Original Research

An evaluation of an apprentice selection process

Juliet I. Puchert, Roelf van Niekerk, Kim Viljoen
Acta Commercii | Vol 22, No 1 | a987 | DOI: https://doi.org/10.4102/ac.v22i1.987 | © 2022 Juliet I. Puchert, Roelf van Niekerk, Kim Viljoen | This work is licensed under CC Attribution 4.0
Submitted: 17 November 2021 | Published: 15 June 2022

About the author(s)

Juliet I. Puchert, Department of Business Management, Faculty of Management and Commerce, University of Fort Hare, East London, South Africa
Roelf van Niekerk, Department of Industrial and Organisational Psychology, Faculty of Business and Economic Sciences, Nelson Mandela University, Port Elizabeth, South Africa
Kim Viljoen, Department of Business Management, Faculty of Management and Commerce, University of Fort Hare, East London, South Africa


Orientation: The artisan job family is the number one area of concern with regard to filling vacancies both nationally and globally. Hence, artisanship has been identified as a scarce and critical skill. The domestic economy and the effectiveness and success of many organisations could be strengthened if the artisanal crisis is adequately addressed.

Research purpose: This article proposes a screening process for organisations to use during the selection of apprentices. The selection process has four phases: application review, rating of application documentation, aptitude testing and skills-based teamwork assessment, and interviews. The effect of the selection phases on the survival of the applicants was investigated.

Motivation for the study: This study adds to the limited body of literature on artisans, apprentices and the selection of individuals for these technical positions. In addition, it provides recommendations to optimise the selection process for this job family.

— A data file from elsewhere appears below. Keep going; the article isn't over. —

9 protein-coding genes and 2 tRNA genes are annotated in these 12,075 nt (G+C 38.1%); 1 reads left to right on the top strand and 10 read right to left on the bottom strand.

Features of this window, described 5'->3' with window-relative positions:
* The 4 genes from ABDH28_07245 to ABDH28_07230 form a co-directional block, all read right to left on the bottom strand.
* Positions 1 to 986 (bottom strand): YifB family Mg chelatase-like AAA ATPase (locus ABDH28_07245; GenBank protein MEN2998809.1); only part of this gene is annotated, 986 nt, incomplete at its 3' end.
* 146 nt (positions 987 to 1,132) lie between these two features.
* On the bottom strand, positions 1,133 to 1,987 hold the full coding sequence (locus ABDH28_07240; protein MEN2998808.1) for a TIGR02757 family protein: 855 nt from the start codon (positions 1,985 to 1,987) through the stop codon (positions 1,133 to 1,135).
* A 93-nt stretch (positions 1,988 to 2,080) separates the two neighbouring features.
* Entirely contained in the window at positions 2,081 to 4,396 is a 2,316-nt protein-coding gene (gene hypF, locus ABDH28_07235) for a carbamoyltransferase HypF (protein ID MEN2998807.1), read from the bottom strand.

Research design, approach and method: Large amounts of archived data from an annual apprentice selection process at a large multinational automotive firm were accessed. A quantitative measure, survival analysis, was used to assess whether the survival curves were statistically different across the groups.

Main findings: The four selection phases had a significant effect on the survival time of the applicants in the selection process. The significance of the Gehan–Wilcoxon statistic suggests that the survival distribution across the applicants was not because of chance but rather indicates a true difference in the data. The constructs assessed at each phase had a significant effect on the selection success of the apprentice applicants. The termination rate of applicants was steady across all four selection phases.

Practical/managerial implications: The multiple-hurdle selection process employed in this study should be replicated and employed as the national selection tool for apprentices. The use of standardised application documentation is recommended, and job preparation workshops should be provided to assist apprentice applicants.

Contribution/value-add: The findings of this study are relevant to the South African automotive industry, as well as the manufacturing sector. The findings are also of value to human resource practitioners, educators, social scientists, and industrial and organisational psychologists.


apprentice; artisan; human resource; selection; selection process; staffing


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